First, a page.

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Periodic Trends

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PERIODIC TRENDS OF THE ELEMENTS. Chemical properties. Physical properties. Atomic radii. Ionic radii. Ionization energy. Electron affinity. Electronegativity – PowerPoint PPT presentation

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Title: Periodic Trends


1
Periodic Trends or in other words let the chart
do the work.
2
PERIODIC TRENDS OF THE ELEMENTS
PERIODIC TABLE ? I INVENTED IT !
  • Chemical properties
  • Physical properties
  • Atomic radii
  • Ionic radii
  • Ionization energy
  • Electron affinity
  • Electronegativity
  • Metallic nonmetallic character

Mendeleev
3
DEFINITIONS OF PERIODIC PROPERTIES
  • Chemical properties refers to the tendency of
    atoms to combine with other elements and / or
    molecules to form compounds.
  • Physical properties refers to characteristics
    such as density, physical state (solid, liquid or
    gas), electrical and thermal conductivity,
    malleability (can be hammered into shape),
    ductility (can be stretched), color, luster
    (shininess), brittleness, etc.

4
Definitions of periodic properties (contd)
  • Atomic radii is measured as one half of the
    distance between the nuclei of two adjacent
    similar atoms (it measures atomic size)
  • Ionic radii is measured as one half of the
    distance between the nuclei of two adjacent
    similar ions (it measures ion size)
  • Ionization energy measures the energy needed to
    remove an electron from a free atom in the gas
    state (it measures how tightly electrons are
    bound to an atom)
  • Electron affinity measures the energy released
    when an electron is added to a free atom in the
    gas state ( it measures how well atoms attract
    electrons)

5
Definitions of periodic properties (contd)
  • Electronegativity measures the electron
    attracting ability of an atom when it is bonded
    to another atom
  • Metallic character measures the tendency of an
    element to act as a metal in things such as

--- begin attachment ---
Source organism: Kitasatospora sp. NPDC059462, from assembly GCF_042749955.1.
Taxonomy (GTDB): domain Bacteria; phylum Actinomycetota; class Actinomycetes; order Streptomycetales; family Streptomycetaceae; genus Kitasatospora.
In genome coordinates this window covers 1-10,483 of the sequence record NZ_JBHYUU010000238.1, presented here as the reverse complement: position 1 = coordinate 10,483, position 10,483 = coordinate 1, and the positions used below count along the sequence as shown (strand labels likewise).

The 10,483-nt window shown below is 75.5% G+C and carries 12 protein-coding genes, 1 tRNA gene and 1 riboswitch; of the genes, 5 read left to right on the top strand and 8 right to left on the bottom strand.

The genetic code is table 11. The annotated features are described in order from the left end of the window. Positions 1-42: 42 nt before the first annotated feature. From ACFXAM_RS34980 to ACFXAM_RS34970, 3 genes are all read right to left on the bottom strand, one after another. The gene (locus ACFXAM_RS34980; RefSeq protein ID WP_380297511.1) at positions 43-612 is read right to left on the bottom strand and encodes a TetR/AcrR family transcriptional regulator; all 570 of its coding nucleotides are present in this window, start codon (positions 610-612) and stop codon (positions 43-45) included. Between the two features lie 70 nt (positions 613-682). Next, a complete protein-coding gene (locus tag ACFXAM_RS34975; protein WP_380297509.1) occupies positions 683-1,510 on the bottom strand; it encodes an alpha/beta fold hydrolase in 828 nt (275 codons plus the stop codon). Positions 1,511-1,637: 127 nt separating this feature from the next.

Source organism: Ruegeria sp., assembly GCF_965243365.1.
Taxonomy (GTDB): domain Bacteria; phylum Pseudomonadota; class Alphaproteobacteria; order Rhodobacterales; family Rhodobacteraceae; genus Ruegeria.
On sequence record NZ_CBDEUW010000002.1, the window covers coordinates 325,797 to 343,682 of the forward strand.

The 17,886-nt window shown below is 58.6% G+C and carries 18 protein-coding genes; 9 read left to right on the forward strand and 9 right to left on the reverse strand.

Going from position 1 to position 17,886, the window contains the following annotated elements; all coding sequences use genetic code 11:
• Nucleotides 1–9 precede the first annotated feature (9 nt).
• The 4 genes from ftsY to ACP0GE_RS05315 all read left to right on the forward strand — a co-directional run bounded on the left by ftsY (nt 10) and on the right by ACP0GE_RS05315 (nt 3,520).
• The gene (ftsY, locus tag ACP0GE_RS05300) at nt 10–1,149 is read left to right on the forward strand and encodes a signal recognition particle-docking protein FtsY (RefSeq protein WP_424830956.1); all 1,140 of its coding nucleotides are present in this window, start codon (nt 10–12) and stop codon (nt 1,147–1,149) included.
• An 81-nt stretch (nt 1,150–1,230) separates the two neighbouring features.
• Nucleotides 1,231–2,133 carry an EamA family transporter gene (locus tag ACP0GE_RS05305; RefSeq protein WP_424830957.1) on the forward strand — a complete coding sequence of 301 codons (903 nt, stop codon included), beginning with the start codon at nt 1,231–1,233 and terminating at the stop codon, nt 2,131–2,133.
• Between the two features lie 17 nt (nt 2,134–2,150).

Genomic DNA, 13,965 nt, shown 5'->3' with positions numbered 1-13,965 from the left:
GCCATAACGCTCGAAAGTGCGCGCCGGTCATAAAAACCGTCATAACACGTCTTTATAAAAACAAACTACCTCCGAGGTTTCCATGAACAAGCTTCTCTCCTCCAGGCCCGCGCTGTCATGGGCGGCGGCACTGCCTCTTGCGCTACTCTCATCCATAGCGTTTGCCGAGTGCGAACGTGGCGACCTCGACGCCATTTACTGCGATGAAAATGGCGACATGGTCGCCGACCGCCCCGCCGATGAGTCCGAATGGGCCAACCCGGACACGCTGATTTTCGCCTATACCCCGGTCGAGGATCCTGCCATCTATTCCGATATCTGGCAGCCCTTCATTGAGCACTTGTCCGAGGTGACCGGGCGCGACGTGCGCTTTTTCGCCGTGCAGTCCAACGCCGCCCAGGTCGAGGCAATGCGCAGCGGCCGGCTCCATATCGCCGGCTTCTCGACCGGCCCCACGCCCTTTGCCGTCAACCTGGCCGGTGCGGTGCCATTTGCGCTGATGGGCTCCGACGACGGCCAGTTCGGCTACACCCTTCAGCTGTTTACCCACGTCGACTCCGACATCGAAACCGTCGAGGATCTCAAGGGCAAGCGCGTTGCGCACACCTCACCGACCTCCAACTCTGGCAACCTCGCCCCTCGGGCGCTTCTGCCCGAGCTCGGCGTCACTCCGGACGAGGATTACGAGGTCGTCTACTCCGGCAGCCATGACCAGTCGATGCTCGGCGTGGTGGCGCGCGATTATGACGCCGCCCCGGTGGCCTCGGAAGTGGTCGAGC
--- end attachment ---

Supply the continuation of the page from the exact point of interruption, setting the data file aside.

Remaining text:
conductivity, tendency to lose electrons,
    shininess, maebility and ductility
  • Nonmetallic character measures the tendency of an
    element to act as a nonmetal in things such
    nonconductivity, tendency to gain electrons, low
    luster and brittleness.

6
General organization of the periodic table
  • Columns (families or groups) contain elements
    with similar valence electron configurations
    ns1, ns2, ns2 np3, etc. and therefore similar
    chemical properties
  • Rows (periods or series) contain elements with
    valence electrons at the same energy level (n1,
    n2, n3, etc.)
  • Blocks of elements contain atoms with the same
    valence electron orbital type (s, p, d or f)

7
Orbital Blocks on the Periodic Table
metals
non metals
I N E R T G A S
s B L O C K
p BLOCK
d BLOCK
f BLOCK
METALLOIDS
8
Common Chemical Families Their Properties
  • Column I (Alkali Metals) Li Na K Rb Cs and
    Fr
  • Form 1 cations
  • Are highly metallic
  • Reaction readily and rapidly with water to form
    hydroxides and hydrogen gas
  • React with the halogens to form ionic salts with
    the formula type MX. For example NaCl or KBr.
  • Valence Electrons are ns1
  • Column II (Alkaline Earth Metals) Be Mg Ca Ba
    Sr and Ra
  • Form 2 cations
  • Are highly metallic
  • Reaction readily and rapidly with water to form
    hydroxides and hydrogen gas
  • React with the halogens to form salts with
    formula type MX2 (for example MgBr2 or BaCl2)
  • Valence Electrons are ns2

9
Common Chemical Familes Their Properties page 2
  • Column VII (Halogens) F2 Cl2 Br2 I2 and At2
  • All are diatomic elements (occur as a
  • molecule consisting of two atoms
  • Are highly nonmetallic
  • React ready and rapidly with metals to form salts
  • Occur in all three phases at room temperature F2
    and Cl2 are gases, Br2 is a liquid and I2 is a
    solid.
  • Valence Electrons are ns2 np5

10
Common Chemical Families Their Properties page 3
  • Column VIII (Noble Gases or inert gases)
  • All are unreactive under ordinary conditions
  • All have completed outer energy levels
  • All are gases at room temperature and pressure
  • Their electron configuration is ( ns2 np6 )
    This is a filled outer shell, which the other
    atoms attempt to achieve through chemical
    reactions and bonding.

11
CHEMICAL FAMILIES
Alkali metals
Halogens
Alkaline Earth Metals
I N E R T G A S E S
C C O O L L M M U U N N I
II
C
O L
U M
N
V
I I
Transitional Metals
LANTHANIDE SERIES ACTINIDE SERIES
12
What factors determine the periodic trends of the
elements ?
  • The number of protons and electrons an atom
    contains. (more protons create a greater nuclear
    charge which attracts electrons more strongly)
  • Distance separating the outer electrons (valence
    electrons) and the nucleus. (when electrons are
    closer to the nucleus they are held more tightly)
  • 3. Pairing of electrons in the outer energy
    level orbitals. (paired electrons are more stable
    than unpaired electrons)

13
Periodic trends Atomic Radii
  • As we move across a row (period) from left to
    right on the periodic table, atoms become
    smaller as the atomic number becomes larger.
    This increase in nuclear charge allows the
    nucleus to pull in the electrons more tightly
    and thereby reduce atomic size (radius).
  • As we move down a column on the periodic table,
    elements contain more electrons and more energy
    levels become populated resulting in an increase